By SD6 John Carroll
SAN DIEGO – Which refugees should be let into the United States and which ones shouldn’t has been in the news a lot lately. For the last 18 months, since the rise of ISIS, one local man has been working to re-settle Chaldean Christians and other religious minorities from Iraq and Syria here in the U.S.
But now, he’s modified his approach.
Mark Arabo founded the Minority Humanitarian Foundation partly out of frustration that he wasn’t getting help from politicians in rescuing religious minorities from the murderous hands of ISIS.
He’s been working to bring them into the U.S. for more than a year, but with recent refusals by mainly Republican governors to admit the refugees to their states, the situation has become difficult. So now, Arabo has turned to Mexico.
“We had to do something and we knew that these governors were playing politics with humanity,” Arabo said.
The route for the refugees Arabo has tried to rescue takes them through Mexico. With the recent political issues surrounding refugees, many of them were getting stuck there.
Arabo reached out for help in the country’s second largest city of Guadalajara. He found it primarily through the Basilica De Zapopan and it’s parishioners.
“There’s a good amount of Iraqi Christrians and Chaldeans that live in Guadalajara already and so we’re looking into possibly building a church, we’re using a church right now and we’re also using the homes of some folks in the business community as orphanages,” he said.
The homes the refugees are temporarily housed in are a far cry from the horrible conditions many of them fled. But Arabo isn’t stopping there.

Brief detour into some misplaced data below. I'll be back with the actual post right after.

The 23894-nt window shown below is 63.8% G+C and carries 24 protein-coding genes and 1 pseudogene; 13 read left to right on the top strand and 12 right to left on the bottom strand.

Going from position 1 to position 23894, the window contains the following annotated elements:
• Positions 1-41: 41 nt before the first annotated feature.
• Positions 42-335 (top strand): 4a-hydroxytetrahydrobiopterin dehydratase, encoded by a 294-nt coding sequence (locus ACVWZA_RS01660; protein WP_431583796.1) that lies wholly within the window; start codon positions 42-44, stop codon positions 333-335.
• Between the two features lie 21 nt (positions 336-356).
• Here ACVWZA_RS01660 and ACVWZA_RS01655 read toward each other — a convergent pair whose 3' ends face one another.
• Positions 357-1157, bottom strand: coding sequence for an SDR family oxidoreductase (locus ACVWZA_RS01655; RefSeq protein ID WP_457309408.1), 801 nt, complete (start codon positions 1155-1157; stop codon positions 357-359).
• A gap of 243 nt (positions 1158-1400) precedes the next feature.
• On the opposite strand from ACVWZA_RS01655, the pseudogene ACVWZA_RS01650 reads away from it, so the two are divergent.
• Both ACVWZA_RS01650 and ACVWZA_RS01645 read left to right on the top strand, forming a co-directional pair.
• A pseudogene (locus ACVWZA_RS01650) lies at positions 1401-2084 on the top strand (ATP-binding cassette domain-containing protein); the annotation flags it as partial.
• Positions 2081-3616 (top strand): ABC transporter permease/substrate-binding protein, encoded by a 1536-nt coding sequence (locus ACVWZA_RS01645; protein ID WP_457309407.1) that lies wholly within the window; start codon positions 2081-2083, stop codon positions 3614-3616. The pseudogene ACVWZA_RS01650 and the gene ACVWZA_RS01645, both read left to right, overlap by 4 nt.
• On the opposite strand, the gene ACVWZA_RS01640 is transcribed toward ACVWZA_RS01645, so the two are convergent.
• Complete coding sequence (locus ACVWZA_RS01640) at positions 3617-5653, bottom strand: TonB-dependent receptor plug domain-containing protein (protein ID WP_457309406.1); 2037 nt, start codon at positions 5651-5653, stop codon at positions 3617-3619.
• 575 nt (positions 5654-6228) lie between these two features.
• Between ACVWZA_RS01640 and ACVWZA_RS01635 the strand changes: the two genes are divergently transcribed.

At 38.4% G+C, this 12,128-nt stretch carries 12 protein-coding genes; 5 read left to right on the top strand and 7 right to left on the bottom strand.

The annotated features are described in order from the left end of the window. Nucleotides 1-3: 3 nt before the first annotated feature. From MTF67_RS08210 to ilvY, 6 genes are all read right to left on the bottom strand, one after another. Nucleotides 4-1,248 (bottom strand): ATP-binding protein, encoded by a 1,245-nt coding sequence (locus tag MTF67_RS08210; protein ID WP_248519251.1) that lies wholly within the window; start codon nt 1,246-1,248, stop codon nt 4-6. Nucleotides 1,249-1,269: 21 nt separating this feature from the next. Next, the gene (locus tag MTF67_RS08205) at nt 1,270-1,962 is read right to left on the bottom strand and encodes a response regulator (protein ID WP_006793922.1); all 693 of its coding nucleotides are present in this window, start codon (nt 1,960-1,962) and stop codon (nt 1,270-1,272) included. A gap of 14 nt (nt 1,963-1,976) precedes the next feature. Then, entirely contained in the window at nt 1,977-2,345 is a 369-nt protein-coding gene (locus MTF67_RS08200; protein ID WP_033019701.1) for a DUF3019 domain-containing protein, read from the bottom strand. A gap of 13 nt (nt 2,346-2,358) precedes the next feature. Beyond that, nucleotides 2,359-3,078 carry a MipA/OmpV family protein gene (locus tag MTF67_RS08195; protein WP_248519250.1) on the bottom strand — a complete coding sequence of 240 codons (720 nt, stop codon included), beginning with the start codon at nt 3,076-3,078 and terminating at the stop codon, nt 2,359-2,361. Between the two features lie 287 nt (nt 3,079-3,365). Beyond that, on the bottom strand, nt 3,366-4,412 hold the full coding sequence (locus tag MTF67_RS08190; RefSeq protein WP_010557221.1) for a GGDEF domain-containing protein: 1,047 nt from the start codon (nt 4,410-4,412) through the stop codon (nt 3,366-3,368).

“We’re actually in the process right now of building a center, similar to a resettlement center and we’re using buildings that are already built and re-zoning them and re-doing their purpose,” Arabo said.
Arabo said with the political rhetoric surrounding refugees in the U.S. right now, some of them are telling him they’d just rather stay in Mexico, and the Mexican government has welcomed them with open arms.
“The Mexican government has been phenomenal in wanting to help,” he said.
Though some might stay in Mexico, Arabo is still working to bring others here that still want to come to the U.S.
“Let’s do what Americans always do which is open our hearts, our minds, our doors to the victims, the victims of genocide,” he said.
Since he began his efforts, Arabo said his foundation has been able to save more than 1,000 refugees, most of whom are now in Mexico. But the work goes on and if you’d like to help, you can go to his foundation’s website to make a donation. It’s at mhfoundation.org